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Anderson v. Anderson..

1872

V.C.B. which was duly attested, and which commenced with the words, “ This is a codicil to my last will and testament.” The Court of Probate, being satisfied that* the instrument of 1851 [386 was the will which the testatrix referred to in the codicil, decreed probate of the two papers as together constituting the will of the testatrix; and it was from that decision that the appeal to the Privy Council was brought. The argument in that case principally turned upon the question, whether the codicil had sufficiently identified the paper of 1851, and it was contended that parol evidence of that fact, upon which the Court below had proceeded, was inadmissible for the purpose of proving such identity. No such point exists in the present case, because the two papers, will and codicil, having been together admitted to probate, the identity of the paper of 1851 with the will mentioned in that testatrix's codicil must be taken to be established. The Privy Council decided that the parol evidence was admissible, and that it proved satisfactorily the identity of the paper referred to in the codicil. But the greater value of this most valuable judgment is, that it decides in very express terms, and by reference to numerous authorities as well before as since the Statute of Wills, that the due execution by a testator of a codicil amounts to a republication of a former will, if the codicil refers to such former will, and that, without any regard to the fact whether or not the paper so referred to complied with the requirements of 'the law as to execution or attestation of such paper; and, referring to the alterations introduced by the existing statute, it pronounces that thereby “ the ceremonies necessary to authenticate the instrument are altered; but no alteration is here made in the effect to be given to words used in it. It would seem that a paper which would have been incorporated in a will executed according to the Statute of Frauds must now be incorporated in a will executed according to the new Act.” And their Lordships, referring to the case on Lord Hertford's testamentary papers (), point out and adopt the distinction to be made since the new Act with respect to the unattested papers referred to, the identity of which was not clearly proved (3). With these authorities the law is too clear to admit of any doubt upon the single question raised. Sect. 24 enacts that a will shall be construed to speak (1) 4 Moo. P. C., 339.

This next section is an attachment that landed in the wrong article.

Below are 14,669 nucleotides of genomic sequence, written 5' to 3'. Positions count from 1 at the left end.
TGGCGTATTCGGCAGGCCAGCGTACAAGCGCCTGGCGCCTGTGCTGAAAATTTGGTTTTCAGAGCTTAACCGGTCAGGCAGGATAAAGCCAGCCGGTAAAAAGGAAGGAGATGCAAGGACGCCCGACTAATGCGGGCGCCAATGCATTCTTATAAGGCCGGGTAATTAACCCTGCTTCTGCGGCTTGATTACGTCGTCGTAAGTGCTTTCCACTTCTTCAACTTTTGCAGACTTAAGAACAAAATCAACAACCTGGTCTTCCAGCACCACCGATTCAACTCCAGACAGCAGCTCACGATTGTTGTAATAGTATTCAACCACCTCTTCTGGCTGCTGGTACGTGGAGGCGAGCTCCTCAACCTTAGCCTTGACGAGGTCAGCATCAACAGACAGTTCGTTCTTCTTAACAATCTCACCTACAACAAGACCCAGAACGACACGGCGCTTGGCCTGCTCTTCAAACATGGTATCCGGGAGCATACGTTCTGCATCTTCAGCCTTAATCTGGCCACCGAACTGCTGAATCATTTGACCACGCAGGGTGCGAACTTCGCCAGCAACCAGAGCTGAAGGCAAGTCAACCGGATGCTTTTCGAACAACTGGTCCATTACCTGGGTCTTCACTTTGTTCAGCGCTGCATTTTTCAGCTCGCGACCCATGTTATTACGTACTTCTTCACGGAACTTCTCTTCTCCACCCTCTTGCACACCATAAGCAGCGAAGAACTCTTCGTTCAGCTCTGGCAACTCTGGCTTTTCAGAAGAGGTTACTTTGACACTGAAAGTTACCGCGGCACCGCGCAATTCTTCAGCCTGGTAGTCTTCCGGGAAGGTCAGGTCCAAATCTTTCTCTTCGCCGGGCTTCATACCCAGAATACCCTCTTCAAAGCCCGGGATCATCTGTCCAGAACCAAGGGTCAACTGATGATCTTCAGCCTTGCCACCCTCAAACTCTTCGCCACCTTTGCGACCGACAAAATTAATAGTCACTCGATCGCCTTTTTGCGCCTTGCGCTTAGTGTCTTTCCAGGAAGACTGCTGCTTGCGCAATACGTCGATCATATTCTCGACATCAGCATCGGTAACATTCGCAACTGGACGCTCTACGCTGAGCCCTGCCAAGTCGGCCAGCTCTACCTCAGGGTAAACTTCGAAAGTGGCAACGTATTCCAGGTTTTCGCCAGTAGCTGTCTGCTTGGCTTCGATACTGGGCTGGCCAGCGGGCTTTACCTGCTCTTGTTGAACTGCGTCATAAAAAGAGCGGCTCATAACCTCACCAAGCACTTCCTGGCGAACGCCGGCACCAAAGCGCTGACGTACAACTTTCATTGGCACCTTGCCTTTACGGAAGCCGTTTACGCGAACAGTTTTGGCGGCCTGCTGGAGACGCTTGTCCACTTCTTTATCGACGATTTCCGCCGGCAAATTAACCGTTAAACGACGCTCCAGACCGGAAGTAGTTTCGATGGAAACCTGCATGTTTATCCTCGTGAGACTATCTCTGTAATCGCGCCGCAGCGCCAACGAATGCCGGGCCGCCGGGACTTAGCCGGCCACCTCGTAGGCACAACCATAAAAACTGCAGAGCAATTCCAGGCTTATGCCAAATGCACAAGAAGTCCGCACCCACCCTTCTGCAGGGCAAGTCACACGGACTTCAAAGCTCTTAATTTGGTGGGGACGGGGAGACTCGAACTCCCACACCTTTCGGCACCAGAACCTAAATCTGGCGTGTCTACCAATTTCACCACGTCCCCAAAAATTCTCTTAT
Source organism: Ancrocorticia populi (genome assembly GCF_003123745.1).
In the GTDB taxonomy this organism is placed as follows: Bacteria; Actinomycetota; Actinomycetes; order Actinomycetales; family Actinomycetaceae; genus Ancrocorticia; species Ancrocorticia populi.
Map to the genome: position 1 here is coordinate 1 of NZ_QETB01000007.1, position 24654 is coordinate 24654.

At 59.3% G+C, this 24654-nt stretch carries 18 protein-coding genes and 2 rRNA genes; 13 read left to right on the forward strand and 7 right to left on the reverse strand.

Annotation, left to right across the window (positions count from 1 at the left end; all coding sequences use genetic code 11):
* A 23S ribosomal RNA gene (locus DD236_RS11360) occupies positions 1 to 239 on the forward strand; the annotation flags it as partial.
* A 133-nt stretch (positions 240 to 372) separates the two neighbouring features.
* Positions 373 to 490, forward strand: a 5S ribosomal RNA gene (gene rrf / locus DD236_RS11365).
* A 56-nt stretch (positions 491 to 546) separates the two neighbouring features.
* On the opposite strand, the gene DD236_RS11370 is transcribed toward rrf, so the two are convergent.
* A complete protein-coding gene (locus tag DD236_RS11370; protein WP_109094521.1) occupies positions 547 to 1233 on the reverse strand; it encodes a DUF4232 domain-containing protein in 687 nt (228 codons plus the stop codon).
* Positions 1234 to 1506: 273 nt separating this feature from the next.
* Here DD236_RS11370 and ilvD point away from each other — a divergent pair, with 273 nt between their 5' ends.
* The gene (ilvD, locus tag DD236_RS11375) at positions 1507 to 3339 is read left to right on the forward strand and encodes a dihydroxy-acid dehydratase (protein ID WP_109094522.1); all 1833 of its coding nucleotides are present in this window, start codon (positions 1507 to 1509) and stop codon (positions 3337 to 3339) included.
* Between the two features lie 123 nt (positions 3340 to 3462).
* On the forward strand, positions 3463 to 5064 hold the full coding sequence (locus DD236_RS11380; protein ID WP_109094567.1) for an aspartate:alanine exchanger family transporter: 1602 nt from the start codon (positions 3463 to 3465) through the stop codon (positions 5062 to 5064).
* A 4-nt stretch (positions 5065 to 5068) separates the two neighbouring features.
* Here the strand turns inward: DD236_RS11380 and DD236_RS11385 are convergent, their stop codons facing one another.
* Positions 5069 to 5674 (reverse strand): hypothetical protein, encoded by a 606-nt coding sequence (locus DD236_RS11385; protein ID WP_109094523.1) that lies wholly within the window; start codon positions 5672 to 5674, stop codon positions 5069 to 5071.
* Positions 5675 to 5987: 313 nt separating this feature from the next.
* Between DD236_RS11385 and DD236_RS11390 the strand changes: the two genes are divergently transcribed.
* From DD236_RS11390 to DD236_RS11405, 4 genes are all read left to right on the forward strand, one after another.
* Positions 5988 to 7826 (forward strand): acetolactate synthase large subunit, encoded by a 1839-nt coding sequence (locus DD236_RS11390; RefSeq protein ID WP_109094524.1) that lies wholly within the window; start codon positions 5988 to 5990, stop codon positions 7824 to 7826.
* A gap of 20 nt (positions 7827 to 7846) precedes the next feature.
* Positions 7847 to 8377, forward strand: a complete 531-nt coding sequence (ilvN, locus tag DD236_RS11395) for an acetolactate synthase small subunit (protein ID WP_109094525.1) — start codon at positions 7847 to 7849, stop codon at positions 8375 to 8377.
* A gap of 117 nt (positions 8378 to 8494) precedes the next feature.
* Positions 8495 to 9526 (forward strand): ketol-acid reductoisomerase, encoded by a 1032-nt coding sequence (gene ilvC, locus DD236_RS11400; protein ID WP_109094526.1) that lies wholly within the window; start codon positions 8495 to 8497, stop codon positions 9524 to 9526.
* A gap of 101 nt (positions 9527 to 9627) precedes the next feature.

( 11 Moo. P. C., 458.

1872

Anderson v. Anderson.

V.C.B.

from the death of the testator; and sect. 34 that the Act is not to extend to wills made before the 1st of January, 1838," and 397] that every will re-executed or republished or revived *by any codicil shall, for the purposes of this Act, be deemed to have been made at the time at which the same shall be so reexecuted, republished, or revived.” It was much pressed in the argument on the part of the Plaintiff that the very existence of the will could not be proved, except by the persons who had attested it, and, therefore, that the evil which the statute sought to prevent wonld be admitted unless the legacy in question were declared to be forfeited. I do not know, and I have no right to inquire, upon what evidence the Court of Probate decided. But I am clearly of opinion that there is no reason to apprehend that, by treating the codicil duly attested as a republication and confirmation of the will, any relaxation of the wholesome provision of sec. 15 would be effected.